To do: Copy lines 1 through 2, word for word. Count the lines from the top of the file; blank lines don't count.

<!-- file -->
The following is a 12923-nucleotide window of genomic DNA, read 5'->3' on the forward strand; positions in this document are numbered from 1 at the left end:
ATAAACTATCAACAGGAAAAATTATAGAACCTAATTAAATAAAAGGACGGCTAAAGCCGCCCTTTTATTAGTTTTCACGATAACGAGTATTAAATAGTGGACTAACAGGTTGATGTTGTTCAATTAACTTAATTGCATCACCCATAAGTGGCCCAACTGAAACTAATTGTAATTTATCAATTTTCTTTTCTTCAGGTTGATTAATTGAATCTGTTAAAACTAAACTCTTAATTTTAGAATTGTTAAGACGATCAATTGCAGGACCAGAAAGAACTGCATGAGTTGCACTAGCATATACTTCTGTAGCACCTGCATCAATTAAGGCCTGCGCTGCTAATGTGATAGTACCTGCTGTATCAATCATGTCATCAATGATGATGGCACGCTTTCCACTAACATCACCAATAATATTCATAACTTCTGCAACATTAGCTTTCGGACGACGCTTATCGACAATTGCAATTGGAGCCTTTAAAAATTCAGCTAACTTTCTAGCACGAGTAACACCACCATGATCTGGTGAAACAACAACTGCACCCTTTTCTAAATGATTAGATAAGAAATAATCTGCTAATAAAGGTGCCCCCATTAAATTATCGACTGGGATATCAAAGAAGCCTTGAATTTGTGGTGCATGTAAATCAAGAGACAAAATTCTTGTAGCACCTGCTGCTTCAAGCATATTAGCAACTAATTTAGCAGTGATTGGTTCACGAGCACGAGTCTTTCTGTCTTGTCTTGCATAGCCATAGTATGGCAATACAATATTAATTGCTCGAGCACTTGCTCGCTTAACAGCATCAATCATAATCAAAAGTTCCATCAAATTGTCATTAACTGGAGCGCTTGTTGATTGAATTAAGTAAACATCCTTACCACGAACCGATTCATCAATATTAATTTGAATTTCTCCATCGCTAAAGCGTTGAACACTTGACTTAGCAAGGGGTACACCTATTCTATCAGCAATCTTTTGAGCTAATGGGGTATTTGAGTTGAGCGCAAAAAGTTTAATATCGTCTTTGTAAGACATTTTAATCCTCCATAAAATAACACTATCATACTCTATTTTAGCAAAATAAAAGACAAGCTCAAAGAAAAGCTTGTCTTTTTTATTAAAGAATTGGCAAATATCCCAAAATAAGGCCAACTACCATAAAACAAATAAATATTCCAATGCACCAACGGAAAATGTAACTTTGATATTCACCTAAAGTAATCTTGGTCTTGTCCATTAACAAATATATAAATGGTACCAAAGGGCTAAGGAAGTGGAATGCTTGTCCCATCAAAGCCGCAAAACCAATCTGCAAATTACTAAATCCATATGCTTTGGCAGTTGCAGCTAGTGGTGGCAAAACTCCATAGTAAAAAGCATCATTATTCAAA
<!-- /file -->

The following is a 12923-nucleotide window of genomic DNA, read 5'->3' on the forward strand; positions in this document are numbered from 1 at the left end:
ATAAACTATCAACAGGAAAAATTATAGAACCTAATTAAATAAAAGGACGGCTAAAGCCGCCCTTTTATTAGTTTTCACGATAACGAGTATTAAATAGTGGACTAACAGGTTGATGTTGTTCAATTAACTTAATTGCATCACCCATAAGTGGCCCAACTGAAACTAATTGTAATTTATCAATTTTCTTTTCTTCAGGTTGATTAATTGAATCTGTTAAAACTAAACTCTTAATTTTAGAATTGTTAAGACGATCAATTGCAGGACCAGAAAGAACTGCATGAGTTGCACTAGCATATACTTCTGTAGCACCTGCATCAATTAAGGCCTGCGCTGCTAATGTGATAGTACCTGCTGTATCAATCATGTCATCAATGATGATGGCACGCTTTCCACTAACATCACCAATAATATTCATAACTTCTGCAACATTAGCTTTCGGACGACGCTTATCGACAATTGCAATTGGAGCCTTTAAAAATTCAGCTAACTTTCTAGCACGAGTAACACCACCATGATCTGGTGAAACAACAACTGCACCCTTTTCTAAATGATTAGATAAGAAATAATCTGCTAATAAAGGTGCCCCCATTAAATTATCGACTGGGATATCAAAGAAGCCTTGAATTTGTGGTGCATGTAAATCAAGAGACAAAATTCTTGTAGCACCTGCTGCTTCAAGCATATTAGCAACTAATTTAGCAGTGATTGGTTCACGAGCACGAGTCTTTCTGTCTTGTCTTGCATAGCCATAGTATGGCAATACAATATTAATTGCTCGAGCACTTGCTCGCTTAACAGCATCAATCATAATCAAAAGTTCCATCAAATTGTCATTAACTGGAGCGCTTGTTGATTGAATTAAGTAAACATCCTTACCACGAACCGATTCATCAATATTAATTTGAATTTCTCCATCGCTAAAGCGTTGAACACTTGACTTAGCAAGGGGTACACCTATTCTATCAGCAATCTTTTGAGCTAATGGGGTATTTGAGTTGAGCGCAAAAAGTTTAATATCGTCTTTGTAAGACATTTTAATCCTCCATAAAATAACACTATCATACTCTATTTTAGCAAAATAAAAGACAAGCTCAAAGAAAAGCTTGTCTTTTTTATTAAAGAATTGGCAAATATCCCAAAATAAGGCCAACTACCATAAAACAAATAAATATTCCAATGCACCAACGGAAAATGTAACTTTGATATTCACCTAAAGTAATCTTGGTCTTGTCCATTAACAAATATATAAATGGTACCAAAGGGCTAAGGAAGTGGAATGCTTGTCCCATCAAAGCCGCAAAACCAATCTGCAAATTACTAAATCCATATGCTTTGGCAGTTGCAGCTAGTGGTGGCAAAACTCCATAGTAAAAAGCATCATTATTCAAA